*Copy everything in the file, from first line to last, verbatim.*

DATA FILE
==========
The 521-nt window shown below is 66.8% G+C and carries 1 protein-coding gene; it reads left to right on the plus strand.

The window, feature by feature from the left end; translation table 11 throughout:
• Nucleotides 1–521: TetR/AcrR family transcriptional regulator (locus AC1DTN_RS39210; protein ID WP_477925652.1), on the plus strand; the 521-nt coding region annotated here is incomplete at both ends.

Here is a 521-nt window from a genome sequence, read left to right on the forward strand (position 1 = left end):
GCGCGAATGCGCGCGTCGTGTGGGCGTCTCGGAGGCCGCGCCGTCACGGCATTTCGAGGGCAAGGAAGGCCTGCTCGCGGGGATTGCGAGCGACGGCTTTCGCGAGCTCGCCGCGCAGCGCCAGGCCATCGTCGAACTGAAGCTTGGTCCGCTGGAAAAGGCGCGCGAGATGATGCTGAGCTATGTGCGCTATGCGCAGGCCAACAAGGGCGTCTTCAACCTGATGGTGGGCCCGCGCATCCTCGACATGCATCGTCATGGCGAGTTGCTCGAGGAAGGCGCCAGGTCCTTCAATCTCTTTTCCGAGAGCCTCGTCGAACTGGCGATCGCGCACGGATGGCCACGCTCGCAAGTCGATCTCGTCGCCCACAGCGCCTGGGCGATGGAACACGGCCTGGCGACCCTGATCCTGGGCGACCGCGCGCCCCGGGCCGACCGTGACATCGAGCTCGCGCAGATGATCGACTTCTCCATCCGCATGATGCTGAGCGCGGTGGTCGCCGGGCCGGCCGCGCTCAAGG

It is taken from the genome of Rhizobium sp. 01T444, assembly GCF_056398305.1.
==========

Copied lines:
The 521-nt window shown below is 66.8% G+C and carries 1 protein-coding gene; it reads left to right on the plus strand.

The window, feature by feature from the left end; translation table 11 throughout:
• Nucleotides 1–521: TetR/AcrR family transcriptional regulator (locus AC1DTN_RS39210; protein ID WP_477925652.1), on the plus strand; the 521-nt coding region annotated here is incomplete at both ends.

Here is a 521-nt window from a genome sequence, read left to right on the forward strand (position 1 = left end):
GCGCGAATGCGCGCGTCGTGTGGGCGTCTCGGAGGCCGCGCCGTCACGGCATTTCGAGGGCAAGGAAGGCCTGCTCGCGGGGATTGCGAGCGACGGCTTTCGCGAGCTCGCCGCGCAGCGCCAGGCCATCGTCGAACTGAAGCTTGGTCCGCTGGAAAAGGCGCGCGAGATGATGCTGAGCTATGTGCGCTATGCGCAGGCCAACAAGGGCGTCTTCAACCTGATGGTGGGCCCGCGCATCCTCGACATGCATCGTCATGGCGAGTTGCTCGAGGAAGGCGCCAGGTCCTTCAATCTCTTTTCCGAGAGCCTCGTCGAACTGGCGATCGCGCACGGATGGCCACGCTCGCAAGTCGATCTCGTCGCCCACAGCGCCTGGGCGATGGAACACGGCCTGGCGACCCTGATCCTGGGCGACCGCGCGCCCCGGGCCGACCGTGACATCGAGCTCGCGCAGATGATCGACTTCTCCATCCGCATGATGCTGAGCGCGGTGGTCGCCGGGCCGGCCGCGCTCAAGG

It is taken from the genome of Rhizobium sp. 01T444, assembly GCF_056398305.1.